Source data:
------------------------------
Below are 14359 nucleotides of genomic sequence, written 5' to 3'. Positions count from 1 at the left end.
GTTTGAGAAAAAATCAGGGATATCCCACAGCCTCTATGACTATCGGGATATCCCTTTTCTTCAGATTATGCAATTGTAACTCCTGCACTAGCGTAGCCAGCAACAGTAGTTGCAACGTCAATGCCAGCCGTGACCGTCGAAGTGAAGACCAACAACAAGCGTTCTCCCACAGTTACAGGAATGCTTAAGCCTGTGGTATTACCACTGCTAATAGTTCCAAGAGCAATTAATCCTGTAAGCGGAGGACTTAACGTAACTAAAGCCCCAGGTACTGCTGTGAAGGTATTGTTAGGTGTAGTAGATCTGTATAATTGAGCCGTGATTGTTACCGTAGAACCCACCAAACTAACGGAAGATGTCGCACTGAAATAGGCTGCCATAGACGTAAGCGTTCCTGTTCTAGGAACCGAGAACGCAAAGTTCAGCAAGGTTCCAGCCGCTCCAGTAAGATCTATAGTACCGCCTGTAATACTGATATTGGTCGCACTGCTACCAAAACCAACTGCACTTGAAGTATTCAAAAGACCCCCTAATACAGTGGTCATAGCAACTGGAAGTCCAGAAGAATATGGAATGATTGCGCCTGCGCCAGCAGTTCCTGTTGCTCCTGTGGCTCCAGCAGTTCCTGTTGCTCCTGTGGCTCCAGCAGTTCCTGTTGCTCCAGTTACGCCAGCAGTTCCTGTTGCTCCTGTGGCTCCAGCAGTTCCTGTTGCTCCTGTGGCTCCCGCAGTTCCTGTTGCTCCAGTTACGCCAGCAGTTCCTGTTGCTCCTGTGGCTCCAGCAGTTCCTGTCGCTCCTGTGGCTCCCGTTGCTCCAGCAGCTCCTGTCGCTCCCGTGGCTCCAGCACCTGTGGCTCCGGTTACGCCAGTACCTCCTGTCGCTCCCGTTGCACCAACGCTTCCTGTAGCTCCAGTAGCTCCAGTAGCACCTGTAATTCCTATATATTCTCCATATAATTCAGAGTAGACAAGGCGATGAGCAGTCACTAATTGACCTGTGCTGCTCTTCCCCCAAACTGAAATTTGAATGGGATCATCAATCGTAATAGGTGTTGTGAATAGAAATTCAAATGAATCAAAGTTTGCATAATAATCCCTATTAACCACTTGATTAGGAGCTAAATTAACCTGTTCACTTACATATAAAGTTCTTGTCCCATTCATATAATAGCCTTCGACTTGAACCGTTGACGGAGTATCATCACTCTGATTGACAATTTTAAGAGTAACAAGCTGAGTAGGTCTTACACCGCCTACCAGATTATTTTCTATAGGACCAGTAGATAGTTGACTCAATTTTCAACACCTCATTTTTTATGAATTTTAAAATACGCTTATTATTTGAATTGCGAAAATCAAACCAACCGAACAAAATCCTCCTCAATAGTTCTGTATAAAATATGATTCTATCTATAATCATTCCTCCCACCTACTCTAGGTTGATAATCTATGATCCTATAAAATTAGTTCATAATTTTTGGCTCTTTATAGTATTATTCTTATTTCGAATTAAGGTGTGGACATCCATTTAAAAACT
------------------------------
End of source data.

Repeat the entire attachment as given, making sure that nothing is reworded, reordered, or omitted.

Below are 14359 nucleotides of genomic sequence, written 5' to 3'. Positions count from 1 at the left end.
GTTTGAGAAAAAATCAGGGATATCCCACAGCCTCTATGACTATCGGGATATCCCTTTTCTTCAGATTATGCAATTGTAACTCCTGCACTAGCGTAGCCAGCAACAGTAGTTGCAACGTCAATGCCAGCCGTGACCGTCGAAGTGAAGACCAACAACAAGCGTTCTCCCACAGTTACAGGAATGCTTAAGCCTGTGGTATTACCACTGCTAATAGTTCCAAGAGCAATTAATCCTGTAAGCGGAGGACTTAACGTAACTAAAGCCCCAGGTACTGCTGTGAAGGTATTGTTAGGTGTAGTAGATCTGTATAATTGAGCCGTGATTGTTACCGTAGAACCCACCAAACTAACGGAAGATGTCGCACTGAAATAGGCTGCCATAGACGTAAGCGTTCCTGTTCTAGGAACCGAGAACGCAAAGTTCAGCAAGGTTCCAGCCGCTCCAGTAAGATCTATAGTACCGCCTGTAATACTGATATTGGTCGCACTGCTACCAAAACCAACTGCACTTGAAGTATTCAAAAGACCCCCTAATACAGTGGTCATAGCAACTGGAAGTCCAGAAGAATATGGAATGATTGCGCCTGCGCCAGCAGTTCCTGTTGCTCCTGTGGCTCCAGCAGTTCCTGTTGCTCCTGTGGCTCCAGCAGTTCCTGTTGCTCCAGTTACGCCAGCAGTTCCTGTTGCTCCTGTGGCTCCAGCAGTTCCTGTTGCTCCTGTGGCTCCCGCAGTTCCTGTTGCTCCAGTTACGCCAGCAGTTCCTGTTGCTCCTGTGGCTCCAGCAGTTCCTGTCGCTCCTGTGGCTCCCGTTGCTCCAGCAGCTCCTGTCGCTCCCGTGGCTCCAGCACCTGTGGCTCCGGTTACGCCAGTACCTCCTGTCGCTCCCGTTGCACCAACGCTTCCTGTAGCTCCAGTAGCTCCAGTAGCACCTGTAATTCCTATATATTCTCCATATAATTCAGAGTAGACAAGGCGATGAGCAGTCACTAATTGACCTGTGCTGCTCTTCCCCCAAACTGAAATTTGAATGGGATCATCAATCGTAATAGGTGTTGTGAATAGAAATTCAAATGAATCAAAGTTTGCATAATAATCCCTATTAACCACTTGATTAGGAGCTAAATTAACCTGTTCACTTACATATAAAGTTCTTGTCCCATTCATATAATAGCCTTCGACTTGAACCGTTGACGGAGTATCATCACTCTGATTGACAATTTTAAGAGTAACAAGCTGAGTAGGTCTTACACCGCCTACCAGATTATTTTCTATAGGACCAGTAGATAGTTGACTCAATTTTCAACACCTCATTTTTTATGAATTTTAAAATACGCTTATTATTTGAATTGCGAAAATCAAACCAACCGAACAAAATCCTCCTCAATAGTTCTGTATAAAATATGATTCTATCTATAATCATTCCTCCCACCTACTCTAGGTTGATAATCTATGATCCTATAAAATTAGTTCATAATTTTTGGCTCTTTATAGTATTATTCTTATTTCGAATTAAGGTGTGGACATCCATTTAAAAACT